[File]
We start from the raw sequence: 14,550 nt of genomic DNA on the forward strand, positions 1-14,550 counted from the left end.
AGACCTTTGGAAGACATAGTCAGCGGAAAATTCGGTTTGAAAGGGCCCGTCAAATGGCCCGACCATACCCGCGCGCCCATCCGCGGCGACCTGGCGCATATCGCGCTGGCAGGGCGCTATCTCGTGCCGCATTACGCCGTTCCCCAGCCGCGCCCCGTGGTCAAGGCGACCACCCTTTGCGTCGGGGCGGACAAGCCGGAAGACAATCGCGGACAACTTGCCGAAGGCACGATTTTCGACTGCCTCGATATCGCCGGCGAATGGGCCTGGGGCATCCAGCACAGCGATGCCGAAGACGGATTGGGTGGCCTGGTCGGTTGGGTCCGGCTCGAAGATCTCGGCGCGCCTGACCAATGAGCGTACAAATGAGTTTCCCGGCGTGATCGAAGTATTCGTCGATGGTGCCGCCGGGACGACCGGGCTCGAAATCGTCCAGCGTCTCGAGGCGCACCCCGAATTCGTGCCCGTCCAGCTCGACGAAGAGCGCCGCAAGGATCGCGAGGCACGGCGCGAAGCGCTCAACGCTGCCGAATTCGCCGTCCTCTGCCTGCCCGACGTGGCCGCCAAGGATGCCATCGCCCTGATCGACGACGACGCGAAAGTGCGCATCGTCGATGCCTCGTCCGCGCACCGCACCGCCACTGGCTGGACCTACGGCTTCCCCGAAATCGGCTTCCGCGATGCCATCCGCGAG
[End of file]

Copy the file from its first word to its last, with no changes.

We start from the raw sequence: 14,550 nt of genomic DNA on the forward strand, positions 1-14,550 counted from the left end.
AGACCTTTGGAAGACATAGTCAGCGGAAAATTCGGTTTGAAAGGGCCCGTCAAATGGCCCGACCATACCCGCGCGCCCATCCGCGGCGACCTGGCGCATATCGCGCTGGCAGGGCGCTATCTCGTGCCGCATTACGCCGTTCCCCAGCCGCGCCCCGTGGTCAAGGCGACCACCCTTTGCGTCGGGGCGGACAAGCCGGAAGACAATCGCGGACAACTTGCCGAAGGCACGATTTTCGACTGCCTCGATATCGCCGGCGAATGGGCCTGGGGCATCCAGCACAGCGATGCCGAAGACGGATTGGGTGGCCTGGTCGGTTGGGTCCGGCTCGAAGATCTCGGCGCGCCTGACCAATGAGCGTACAAATGAGTTTCCCGGCGTGATCGAAGTATTCGTCGATGGTGCCGCCGGGACGACCGGGCTCGAAATCGTCCAGCGTCTCGAGGCGCACCCCGAATTCGTGCCCGTCCAGCTCGACGAAGAGCGCCGCAAGGATCGCGAGGCACGGCGCGAAGCGCTCAACGCTGCCGAATTCGCCGTCCTCTGCCTGCCCGACGTGGCCGCCAAGGATGCCATCGCCCTGATCGACGACGACGCGAAAGTGCGCATCGTCGATGCCTCGTCCGCGCACCGCACCGCCACTGGCTGGACCTACGGCTTCCCCGAAATCGGCTTCCGCGATGCCATCCGCGAG